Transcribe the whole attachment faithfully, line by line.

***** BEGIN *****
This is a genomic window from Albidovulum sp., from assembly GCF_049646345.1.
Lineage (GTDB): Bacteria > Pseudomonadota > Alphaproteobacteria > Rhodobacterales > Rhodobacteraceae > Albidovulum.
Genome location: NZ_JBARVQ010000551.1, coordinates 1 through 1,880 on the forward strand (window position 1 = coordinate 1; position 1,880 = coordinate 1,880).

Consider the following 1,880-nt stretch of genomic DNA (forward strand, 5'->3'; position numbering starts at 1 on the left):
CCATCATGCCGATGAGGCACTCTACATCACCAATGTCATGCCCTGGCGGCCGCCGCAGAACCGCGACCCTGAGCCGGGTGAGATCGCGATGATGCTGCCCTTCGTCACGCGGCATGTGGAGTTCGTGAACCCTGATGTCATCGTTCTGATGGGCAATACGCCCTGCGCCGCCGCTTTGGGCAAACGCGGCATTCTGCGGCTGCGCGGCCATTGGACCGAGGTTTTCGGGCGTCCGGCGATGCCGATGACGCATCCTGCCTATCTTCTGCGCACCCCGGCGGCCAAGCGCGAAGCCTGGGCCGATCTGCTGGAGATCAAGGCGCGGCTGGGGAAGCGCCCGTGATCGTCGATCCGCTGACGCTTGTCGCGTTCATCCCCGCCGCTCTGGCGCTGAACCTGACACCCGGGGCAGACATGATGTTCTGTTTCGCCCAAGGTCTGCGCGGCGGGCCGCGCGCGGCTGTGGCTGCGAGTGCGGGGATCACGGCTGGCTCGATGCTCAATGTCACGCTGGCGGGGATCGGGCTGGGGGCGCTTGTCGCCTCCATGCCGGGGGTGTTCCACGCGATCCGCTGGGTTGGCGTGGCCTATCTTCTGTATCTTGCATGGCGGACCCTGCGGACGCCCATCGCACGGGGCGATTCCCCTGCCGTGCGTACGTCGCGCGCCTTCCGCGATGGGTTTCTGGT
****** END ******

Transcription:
This is a genomic window from Albidovulum sp., from assembly GCF_049646345.1.
Lineage (GTDB): Bacteria > Pseudomonadota > Alphaproteobacteria > Rhodobacterales > Rhodobacteraceae > Albidovulum.
Genome location: NZ_JBARVQ010000551.1, coordinates 1 through 1,880 on the forward strand (window position 1 = coordinate 1; position 1,880 = coordinate 1,880).

Consider the following 1,880-nt stretch of genomic DNA (forward strand, 5'->3'; position numbering starts at 1 on the left):
CCATCATGCCGATGAGGCACTCTACATCACCAATGTCATGCCCTGGCGGCCGCCGCAGAACCGCGACCCTGAGCCGGGTGAGATCGCGATGATGCTGCCCTTCGTCACGCGGCATGTGGAGTTCGTGAACCCTGATGTCATCGTTCTGATGGGCAATACGCCCTGCGCCGCCGCTTTGGGCAAACGCGGCATTCTGCGGCTGCGCGGCCATTGGACCGAGGTTTTCGGGCGTCCGGCGATGCCGATGACGCATCCTGCCTATCTTCTGCGCACCCCGGCGGCCAAGCGCGAAGCCTGGGCCGATCTGCTGGAGATCAAGGCGCGGCTGGGGAAGCGCCCGTGATCGTCGATCCGCTGACGCTTGTCGCGTTCATCCCCGCCGCTCTGGCGCTGAACCTGACACCCGGGGCAGACATGATGTTCTGTTTCGCCCAAGGTCTGCGCGGCGGGCCGCGCGCGGCTGTGGCTGCGAGTGCGGGGATCACGGCTGGCTCGATGCTCAATGTCACGCTGGCGGGGATCGGGCTGGGGGCGCTTGTCGCCTCCATGCCGGGGGTGTTCCACGCGATCCGCTGGGTTGGCGTGGCCTATCTTCTGTATCTTGCATGGCGGACCCTGCGGACGCCCATCGCACGGGGCGATTCCCCTGCCGTGCGTACGTCGCGCGCCTTCCGCGATGGGTTTCTGGT